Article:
Penrith made – manufacturing
- Written by Philippa Borland Penrith City Council (02) 4732 7777 (02) 4732 7958 email@example.com https://www.penrithcity.nsw.gov.au 601 High St Penrith NSW 2750 Australia
Kicking off our Penrith made series sees a focus on manufacturing – a stalwart of the Western Sydney GDP, and Penrith’s most productive industry, contributing $858 million to the local economy and providing 7,319 jobs.
Nothing says ‘made in Penrith’ more than manufacturing. From buses to bottles, aluminium extrusion to electronics, reinforced steel to vitamins, a wide variety of products are made in Penrith for local, national and international markets.
There are currently more than 750 manufacturing businesses operating in Penrith, and all markers suggest these numbers will continue to grow:
- The future Western Sydney International Airport will enhance export opportunities for a wide range of manufacturing businesses.
- Penrith will be connected to the Airport by improved road connections and the North South Rail Link from day one.
- The Greater Sydney Commission has identified advanced manufacturing as a priority precinct in its Master Plan for the Western Sydney Aerotropolis.
- A STEM focused education precinct is also a key element of the future Aerotropolis.
- Australia’s first advanced manufacturing academy has been established at the Kingswood Campus of Western Sydney University.
- NSW’s first STEM-focused school will form part of the Sydney Science Park.
But opportunity and potential for growth in the manufacturing industry has long been part of the Penrith story.
Transvent Spiral Tubing, in Peachtree Road, Penrith, has been operating since 1975 and is a great example of how businesses who base themselves in our City can grow and thrive.
Transvent was established by the late Keith Denham 44 years ago. Back then he and his two sons Kevin and Terry were the only employees at their small factory in Kingswood.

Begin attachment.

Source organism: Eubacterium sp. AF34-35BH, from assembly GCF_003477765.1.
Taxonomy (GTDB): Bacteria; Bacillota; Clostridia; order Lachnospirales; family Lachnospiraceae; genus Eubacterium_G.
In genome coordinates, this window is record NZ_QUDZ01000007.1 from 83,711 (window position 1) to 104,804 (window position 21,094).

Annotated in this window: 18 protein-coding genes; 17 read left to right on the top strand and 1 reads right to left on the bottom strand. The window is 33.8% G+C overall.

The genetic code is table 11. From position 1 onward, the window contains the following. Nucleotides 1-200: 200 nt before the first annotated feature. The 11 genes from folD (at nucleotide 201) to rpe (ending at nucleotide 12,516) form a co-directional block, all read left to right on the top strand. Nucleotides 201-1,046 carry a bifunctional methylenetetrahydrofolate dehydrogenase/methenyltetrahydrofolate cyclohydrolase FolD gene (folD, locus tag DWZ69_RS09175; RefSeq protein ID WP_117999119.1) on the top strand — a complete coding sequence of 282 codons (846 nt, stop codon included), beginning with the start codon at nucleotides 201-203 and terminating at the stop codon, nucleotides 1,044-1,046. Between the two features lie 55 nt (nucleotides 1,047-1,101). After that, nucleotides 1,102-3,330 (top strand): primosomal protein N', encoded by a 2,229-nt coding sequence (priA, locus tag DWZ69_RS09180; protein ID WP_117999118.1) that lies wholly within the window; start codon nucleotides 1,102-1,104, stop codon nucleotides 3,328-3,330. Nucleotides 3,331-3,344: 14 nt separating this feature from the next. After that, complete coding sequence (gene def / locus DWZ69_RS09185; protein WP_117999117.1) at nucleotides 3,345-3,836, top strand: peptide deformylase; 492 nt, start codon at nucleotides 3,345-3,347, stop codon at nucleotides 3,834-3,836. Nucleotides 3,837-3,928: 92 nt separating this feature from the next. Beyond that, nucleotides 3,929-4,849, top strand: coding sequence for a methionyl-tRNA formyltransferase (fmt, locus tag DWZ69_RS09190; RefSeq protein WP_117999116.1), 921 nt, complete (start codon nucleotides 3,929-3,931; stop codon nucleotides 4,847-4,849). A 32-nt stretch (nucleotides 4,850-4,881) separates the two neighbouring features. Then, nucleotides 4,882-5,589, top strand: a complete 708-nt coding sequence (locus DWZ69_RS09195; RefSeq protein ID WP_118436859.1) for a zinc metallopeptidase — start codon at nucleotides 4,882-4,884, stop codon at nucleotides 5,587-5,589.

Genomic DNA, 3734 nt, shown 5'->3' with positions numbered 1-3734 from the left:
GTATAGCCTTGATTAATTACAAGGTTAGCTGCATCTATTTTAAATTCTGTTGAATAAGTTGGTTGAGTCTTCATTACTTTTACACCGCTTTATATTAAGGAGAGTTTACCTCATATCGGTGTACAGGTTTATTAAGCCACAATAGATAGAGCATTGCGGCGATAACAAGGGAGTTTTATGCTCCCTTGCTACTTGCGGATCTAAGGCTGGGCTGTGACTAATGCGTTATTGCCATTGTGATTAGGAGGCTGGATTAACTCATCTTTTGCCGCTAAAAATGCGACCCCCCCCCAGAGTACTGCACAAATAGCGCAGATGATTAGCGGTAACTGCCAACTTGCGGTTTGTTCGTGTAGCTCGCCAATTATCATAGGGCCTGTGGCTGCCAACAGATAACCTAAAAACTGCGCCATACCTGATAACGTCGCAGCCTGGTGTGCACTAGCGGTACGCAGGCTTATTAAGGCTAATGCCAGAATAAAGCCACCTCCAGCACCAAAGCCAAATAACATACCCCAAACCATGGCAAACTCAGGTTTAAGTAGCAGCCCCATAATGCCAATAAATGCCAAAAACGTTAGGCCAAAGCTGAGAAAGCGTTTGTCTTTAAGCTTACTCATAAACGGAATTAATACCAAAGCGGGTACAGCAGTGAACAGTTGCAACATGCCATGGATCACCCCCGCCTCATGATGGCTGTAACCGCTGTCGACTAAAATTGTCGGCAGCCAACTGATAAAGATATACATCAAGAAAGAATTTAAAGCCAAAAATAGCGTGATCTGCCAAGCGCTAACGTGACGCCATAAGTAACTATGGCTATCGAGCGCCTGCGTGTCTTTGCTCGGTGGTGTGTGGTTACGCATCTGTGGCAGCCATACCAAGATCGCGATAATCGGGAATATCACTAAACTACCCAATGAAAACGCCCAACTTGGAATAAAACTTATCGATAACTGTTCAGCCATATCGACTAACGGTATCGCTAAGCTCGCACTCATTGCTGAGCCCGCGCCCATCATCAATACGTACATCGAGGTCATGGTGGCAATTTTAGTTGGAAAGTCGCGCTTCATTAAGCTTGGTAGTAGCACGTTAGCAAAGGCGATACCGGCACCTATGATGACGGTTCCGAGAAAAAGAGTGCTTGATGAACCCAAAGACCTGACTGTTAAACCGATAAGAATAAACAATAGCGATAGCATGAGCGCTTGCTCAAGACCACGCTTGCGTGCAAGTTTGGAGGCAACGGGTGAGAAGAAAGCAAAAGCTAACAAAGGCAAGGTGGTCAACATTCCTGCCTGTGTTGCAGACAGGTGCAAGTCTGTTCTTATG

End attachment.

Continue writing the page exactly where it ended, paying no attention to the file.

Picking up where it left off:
Today, Transvent is run by Keith’s sons and grandsons. It has top line manufacturing facilities in both Penrith and Brisbane. The company now employs 22 people in each city and makes spiral ducting and tubing, concrete formwork solutions and fittings for building projects throughout Eastern Australia and as far afield as the Papua New Guinean gold mines.
The company recently supplied piping to assist air movement in the new M4 tunnel. Their air conditioning ducting is used for large commercial projects such as shopping centres, hospitals and schools here in Sydney, Western NSW, Newcastle, Canberra and Melbourne.
And, while their stainless steel column and peer formers don’t end up as part of the final structure, they are absolutely vital to the construction process and in demand for major building projects throughout eastern Australia.
Sales Manager Daniel Cronshaw has worked with the company for 11 years and said he appreciates the short commute from his home in Emu Plains.
“Most the of people who work here live locally and a lot of us have been with Transvent for 10 years or more,” he said.
“We’re all excited about the growth in Penrith,” he said. “Aside from the fact that we may get some short-term business during the construction phase of the new airport, the city will have more shopping centres, bigger and better hospitals and more schools – that’s got to be good for everyone.”
Image: Penrith made: Transvent Spiral Tubing was established in Penrith in 1975. The company supplies a range of spiral ducting and tubing and concrete formwork solutions across the eastern states. Image: Transvent website